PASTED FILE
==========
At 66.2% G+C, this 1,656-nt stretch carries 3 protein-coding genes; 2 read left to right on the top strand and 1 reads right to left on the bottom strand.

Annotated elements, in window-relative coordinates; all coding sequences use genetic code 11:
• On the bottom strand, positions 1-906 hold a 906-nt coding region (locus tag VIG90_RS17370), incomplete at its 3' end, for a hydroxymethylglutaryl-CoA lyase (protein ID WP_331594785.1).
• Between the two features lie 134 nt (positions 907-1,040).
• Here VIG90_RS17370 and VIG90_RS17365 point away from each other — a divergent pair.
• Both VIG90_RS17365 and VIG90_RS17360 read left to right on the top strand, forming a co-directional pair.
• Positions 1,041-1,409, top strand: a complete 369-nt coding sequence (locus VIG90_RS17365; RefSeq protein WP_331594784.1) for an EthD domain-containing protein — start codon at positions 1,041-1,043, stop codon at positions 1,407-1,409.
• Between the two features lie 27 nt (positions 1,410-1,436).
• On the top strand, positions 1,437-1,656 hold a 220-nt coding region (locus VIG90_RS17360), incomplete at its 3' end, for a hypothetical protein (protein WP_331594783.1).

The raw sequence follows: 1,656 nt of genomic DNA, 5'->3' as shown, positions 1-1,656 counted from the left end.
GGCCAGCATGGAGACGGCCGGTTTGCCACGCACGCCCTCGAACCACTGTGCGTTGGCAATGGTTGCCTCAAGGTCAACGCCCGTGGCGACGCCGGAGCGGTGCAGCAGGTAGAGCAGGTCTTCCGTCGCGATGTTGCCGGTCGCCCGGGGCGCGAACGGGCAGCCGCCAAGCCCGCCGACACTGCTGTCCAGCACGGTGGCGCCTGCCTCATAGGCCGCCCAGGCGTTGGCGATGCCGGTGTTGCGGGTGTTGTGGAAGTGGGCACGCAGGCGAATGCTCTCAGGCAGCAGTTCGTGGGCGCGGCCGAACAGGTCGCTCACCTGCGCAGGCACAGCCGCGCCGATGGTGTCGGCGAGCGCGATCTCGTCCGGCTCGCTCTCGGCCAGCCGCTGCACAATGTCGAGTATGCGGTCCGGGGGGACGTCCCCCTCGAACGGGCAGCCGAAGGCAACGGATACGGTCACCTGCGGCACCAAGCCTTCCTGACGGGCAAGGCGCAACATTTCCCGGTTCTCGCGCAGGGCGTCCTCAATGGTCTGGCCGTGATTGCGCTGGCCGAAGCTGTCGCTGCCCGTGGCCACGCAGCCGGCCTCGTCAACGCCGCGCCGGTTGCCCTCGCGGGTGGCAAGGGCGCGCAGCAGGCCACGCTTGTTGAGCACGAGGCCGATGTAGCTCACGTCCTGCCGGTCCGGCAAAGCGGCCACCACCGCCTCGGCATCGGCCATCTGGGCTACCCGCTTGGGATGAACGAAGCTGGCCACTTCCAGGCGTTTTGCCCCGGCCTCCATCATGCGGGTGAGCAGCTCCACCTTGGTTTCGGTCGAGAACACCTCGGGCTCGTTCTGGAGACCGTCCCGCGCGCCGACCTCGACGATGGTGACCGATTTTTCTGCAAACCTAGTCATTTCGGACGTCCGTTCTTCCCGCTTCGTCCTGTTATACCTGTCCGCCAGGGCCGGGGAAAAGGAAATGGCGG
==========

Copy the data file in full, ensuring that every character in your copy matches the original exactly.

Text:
At 66.2% G+C, this 1,656-nt stretch carries 3 protein-coding genes; 2 read left to right on the top strand and 1 reads right to left on the bottom strand.

Annotated elements, in window-relative coordinates; all coding sequences use genetic code 11:
• On the bottom strand, positions 1-906 hold a 906-nt coding region (locus tag VIG90_RS17370), incomplete at its 3' end, for a hydroxymethylglutaryl-CoA lyase (protein ID WP_331594785.1).
• Between the two features lie 134 nt (positions 907-1,040).
• Here VIG90_RS17370 and VIG90_RS17365 point away from each other — a divergent pair.
• Both VIG90_RS17365 and VIG90_RS17360 read left to right on the top strand, forming a co-directional pair.
• Positions 1,041-1,409, top strand: a complete 369-nt coding sequence (locus VIG90_RS17365; RefSeq protein WP_331594784.1) for an EthD domain-containing protein — start codon at positions 1,041-1,043, stop codon at positions 1,407-1,409.
• Between the two features lie 27 nt (positions 1,410-1,436).
• On the top strand, positions 1,437-1,656 hold a 220-nt coding region (locus VIG90_RS17360), incomplete at its 3' end, for a hypothetical protein (protein WP_331594783.1).

The raw sequence follows: 1,656 nt of genomic DNA, 5'->3' as shown, positions 1-1,656 counted from the left end.
GGCCAGCATGGAGACGGCCGGTTTGCCACGCACGCCCTCGAACCACTGTGCGTTGGCAATGGTTGCCTCAAGGTCAACGCCCGTGGCGACGCCGGAGCGGTGCAGCAGGTAGAGCAGGTCTTCCGTCGCGATGTTGCCGGTCGCCCGGGGCGCGAACGGGCAGCCGCCAAGCCCGCCGACACTGCTGTCCAGCACGGTGGCGCCTGCCTCATAGGCCGCCCAGGCGTTGGCGATGCCGGTGTTGCGGGTGTTGTGGAAGTGGGCACGCAGGCGAATGCTCTCAGGCAGCAGTTCGTGGGCGCGGCCGAACAGGTCGCTCACCTGCGCAGGCACAGCCGCGCCGATGGTGTCGGCGAGCGCGATCTCGTCCGGCTCGCTCTCGGCCAGCCGCTGCACAATGTCGAGTATGCGGTCCGGGGGGACGTCCCCCTCGAACGGGCAGCCGAAGGCAACGGATACGGTCACCTGCGGCACCAAGCCTTCCTGACGGGCAAGGCGCAACATTTCCCGGTTCTCGCGCAGGGCGTCCTCAATGGTCTGGCCGTGATTGCGCTGGCCGAAGCTGTCGCTGCCCGTGGCCACGCAGCCGGCCTCGTCAACGCCGCGCCGGTTGCCCTCGCGGGTGGCAAGGGCGCGCAGCAGGCCACGCTTGTTGAGCACGAGGCCGATGTAGCTCACGTCCTGCCGGTCCGGCAAAGCGGCCACCACCGCCTCGGCATCGGCCATCTGGGCTACCCGCTTGGGATGAACGAAGCTGGCCACTTCCAGGCGTTTTGCCCCGGCCTCCATCATGCGGGTGAGCAGCTCCACCTTGGTTTCGGTCGAGAACACCTCGGGCTCGTTCTGGAGACCGTCCCGCGCGCCGACCTCGACGATGGTGACCGATTTTTCTGCAAACCTAGTCATTTCGGACGTCCGTTCTTCCCGCTTCGTCCTGTTATACCTGTCCGCCAGGGCCGGGGAAAAGGAAATGGCGG